Last week, the Hong Kong Democracy and Human Rights Act overwhelmingly passed both legislative chambers with veto-proof majorities. Republicans and Democrats in Congress moved the legislation quickly to deter authorities in Hong Kong from cracking down violently against the ongoing protesters.

Since mid-March, millions of Hong Kong residents have voiced their opposition to legislation that would have allowed citizens and foreigners to be extradited to mainland China. When Chief Executive Carrie Lam responded to anti-legislation demonstrations with derision and police brutality, protesters increased their demands. In addition to the withdrawal of the extradition bill from consideration, Hong Kongers demanded an independent inquiry into police violence, the release of imprisoned protestors, the removal of the government’s characterization of the protests as “riots,” and universal suffrage. Mrs. Lam eventually bowed to public pressure and withdrew the bill in October, but by then it was too late. The battle had morphed into a struggle for the soul of the city.

Until now, Hong Kongers have enjoyed freedoms that people in mainland China do not enjoy, such as the freedom of assembly and freedom of speech, as well as the freedom to practice one’s religion without fear of punishment. Today, however, there is a widespread fear that those freedoms will be rolled back, as China’s authoritarian system closes in on the city of 7.5 million. No doubt, Hong Kong has watched as China has systematically placed over 1 million Ughyur Muslims into “re-education” camps and fear for what their future under a more tightly controlled Hong Kong could look like.

America’s enduring strength comes from values, not valuation. The moral authority of our principles is a power no dictator can fight.

The people of Hong Kong need support from the U.S. and the international community our help, and the U.S. Congress has signaled its support. If enacted, the Hong Kong Human Rights and Democracy Act would mandate an assessment of whether recent political developments in Hong Kong justify changing the city’s unique legal status. In 1992, Congress passed another legislative vehicle, the US-Hong Kong Policy Act, which established Hong Kong as a separate customs and export jurisdiction under U.S. law. This special treatment, which largely enabled Hong Kong to emerge as a global financial city, is contingent on the Communist Party of China, ensuring Hong Kong is governed with a “high degree of autonomy” from the mainland. Practically, it means Hong Kong must be able to retain an independent political, judicial, and economic system from the rest of the country. The Party’s severe crackdown on Hong Kong protestors, utilizing Hong Kong police forces which they control, strikes at the heart of the city’s autonomy.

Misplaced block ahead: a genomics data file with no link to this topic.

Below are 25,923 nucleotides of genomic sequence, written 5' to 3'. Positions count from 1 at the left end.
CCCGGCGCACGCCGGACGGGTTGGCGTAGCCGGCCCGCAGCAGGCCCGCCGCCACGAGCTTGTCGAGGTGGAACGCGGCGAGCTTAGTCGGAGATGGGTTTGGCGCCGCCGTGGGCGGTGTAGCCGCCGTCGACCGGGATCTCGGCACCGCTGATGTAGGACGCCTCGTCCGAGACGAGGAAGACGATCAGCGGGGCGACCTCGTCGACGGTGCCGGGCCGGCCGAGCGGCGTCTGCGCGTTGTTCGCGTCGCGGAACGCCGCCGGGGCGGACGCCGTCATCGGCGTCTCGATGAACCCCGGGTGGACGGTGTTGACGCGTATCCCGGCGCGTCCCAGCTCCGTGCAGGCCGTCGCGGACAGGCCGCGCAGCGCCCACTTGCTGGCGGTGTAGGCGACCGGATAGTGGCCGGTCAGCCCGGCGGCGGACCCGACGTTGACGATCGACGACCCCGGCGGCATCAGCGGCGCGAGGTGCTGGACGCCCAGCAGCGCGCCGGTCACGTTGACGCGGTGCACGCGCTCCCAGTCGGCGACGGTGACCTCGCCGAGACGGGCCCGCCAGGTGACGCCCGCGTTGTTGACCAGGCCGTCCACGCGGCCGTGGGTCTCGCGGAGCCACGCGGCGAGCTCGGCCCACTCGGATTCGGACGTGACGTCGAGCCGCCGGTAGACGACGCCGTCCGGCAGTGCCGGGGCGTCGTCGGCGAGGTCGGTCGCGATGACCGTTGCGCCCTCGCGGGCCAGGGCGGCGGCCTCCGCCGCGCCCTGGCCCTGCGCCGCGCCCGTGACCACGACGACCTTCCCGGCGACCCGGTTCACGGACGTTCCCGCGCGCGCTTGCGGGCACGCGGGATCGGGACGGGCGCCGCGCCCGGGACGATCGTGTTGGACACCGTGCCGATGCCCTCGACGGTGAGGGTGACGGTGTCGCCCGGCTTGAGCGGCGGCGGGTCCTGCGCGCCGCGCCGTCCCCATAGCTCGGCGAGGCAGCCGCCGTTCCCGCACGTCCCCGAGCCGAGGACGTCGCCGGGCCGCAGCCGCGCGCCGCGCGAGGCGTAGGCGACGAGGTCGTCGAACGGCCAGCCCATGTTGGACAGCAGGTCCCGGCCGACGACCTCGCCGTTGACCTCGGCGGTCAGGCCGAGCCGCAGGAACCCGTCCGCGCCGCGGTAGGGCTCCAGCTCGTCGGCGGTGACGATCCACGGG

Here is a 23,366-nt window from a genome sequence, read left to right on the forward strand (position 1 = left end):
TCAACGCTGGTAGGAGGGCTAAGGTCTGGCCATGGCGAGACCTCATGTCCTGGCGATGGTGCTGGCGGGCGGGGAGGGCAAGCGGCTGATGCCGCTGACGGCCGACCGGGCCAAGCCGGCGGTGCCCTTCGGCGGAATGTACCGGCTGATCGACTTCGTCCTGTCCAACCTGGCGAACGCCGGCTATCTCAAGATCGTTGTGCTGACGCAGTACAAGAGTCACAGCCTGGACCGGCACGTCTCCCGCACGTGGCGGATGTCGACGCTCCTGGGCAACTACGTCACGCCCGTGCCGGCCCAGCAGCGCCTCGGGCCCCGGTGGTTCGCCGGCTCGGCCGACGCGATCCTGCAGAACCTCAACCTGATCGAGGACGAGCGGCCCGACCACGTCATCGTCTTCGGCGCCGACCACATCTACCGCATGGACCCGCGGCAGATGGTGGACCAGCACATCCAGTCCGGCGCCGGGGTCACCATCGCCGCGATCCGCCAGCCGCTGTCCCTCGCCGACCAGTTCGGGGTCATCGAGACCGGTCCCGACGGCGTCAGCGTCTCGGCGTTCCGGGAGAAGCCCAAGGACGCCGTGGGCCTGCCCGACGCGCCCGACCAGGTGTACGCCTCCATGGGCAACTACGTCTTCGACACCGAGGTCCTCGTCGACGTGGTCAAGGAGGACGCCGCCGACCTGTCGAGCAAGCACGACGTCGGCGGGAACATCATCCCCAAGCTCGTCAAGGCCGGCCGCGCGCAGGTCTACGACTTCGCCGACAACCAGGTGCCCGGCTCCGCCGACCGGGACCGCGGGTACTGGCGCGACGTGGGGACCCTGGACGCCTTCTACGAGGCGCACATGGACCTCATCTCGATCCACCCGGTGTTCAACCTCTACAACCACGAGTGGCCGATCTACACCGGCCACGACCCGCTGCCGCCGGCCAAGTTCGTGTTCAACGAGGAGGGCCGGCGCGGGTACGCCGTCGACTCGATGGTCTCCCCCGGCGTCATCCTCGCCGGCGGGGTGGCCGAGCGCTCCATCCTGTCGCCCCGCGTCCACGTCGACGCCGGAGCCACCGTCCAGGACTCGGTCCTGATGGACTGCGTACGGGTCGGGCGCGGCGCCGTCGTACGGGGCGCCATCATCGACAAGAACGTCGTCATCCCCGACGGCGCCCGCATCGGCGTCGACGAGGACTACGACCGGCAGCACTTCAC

It is tempting for presidents, who are the final arbiters of exercising state power in foreign affairs, to view the material realm as destiny. But ideas and principles have power too, often above and beyond the visible. Moral authority may well be the most powerful tool in the toolbox of statecraft. 

America’s enduring strength comes from values, not valuation. The moral authority of our principles is a power no dictator can fight. Tyranny fears freedom, and tyrants fear their people. Standing for liberty abroad is not a mere aspiration or idealistic dream; it is a vital American interest.

China’s Communist Party can break international commitments, but it cannot justify doing so on moral grounds. It can negate trade commitments, but it cannot defend an oppressive system as moral. Signing the Hong Kong Democracy and Human Rights Act would exploit this intrinsic weakness in two key ways.

First, the legislation requires a reassessment from the State Department as to whether Beijing is holding up its obligations to maintain Hong Kong’s autonomy. Any reasonable review can only conclude that the CCP has failed to keep this obligation faithfully. The Administration would then have the option of adjusting or revoking the special economic treatment the U.S. has afforded the island-city since 1992. Such leverage is undoubtedly economic, but it is also ideational. Morals are upheld when wrong action is met with proportionate consequences. An American recalibration of its treatment of Hong Kong would send a simple yet powerful message: Communist China is not trustworthy, and duplicity comes at a cost.

As the current primary caretaker of American foreign policy, President Trump must recognize the real power and leverage at his disposal.

Second, enacting and enforcing this law would put an end to the CCP’s propaganda line that Hong Kong is a private matter. Beijing has stated that “The U.S. should immediately stop interfering in China’s internal affairs, including Hong Kong affairs, or the negative consequences will boomerang on itself.” Dictators wield propaganda to conceal the truth. It, in turn, hides either strength or weakness. In this case, the Party seeks to inoculate itself from moral scrutiny in the name of sovereignty. Moreover, the fate of Hong Kong directly impacts the United States. Washington has calibrated its economic treatment of the city for nearly three decades on the presumption that certain moral norms would persist.

As the current primary caretaker of American foreign policy, President Trump must recognize the real power and leverage at his disposal. The key lies not in endless negotiation but healthy confrontation. The Communist Party will likely violate any deal it strikes with him, but it cannot withstand moral scrutiny.

Signing this bill, therefore, represents one of the most robust tools that the Administration currently has at its disposal to counter China morally. Enacting this policy would send a clear message to Beijing that America won’t be bullied and will continue to stand up for the human rights of all people.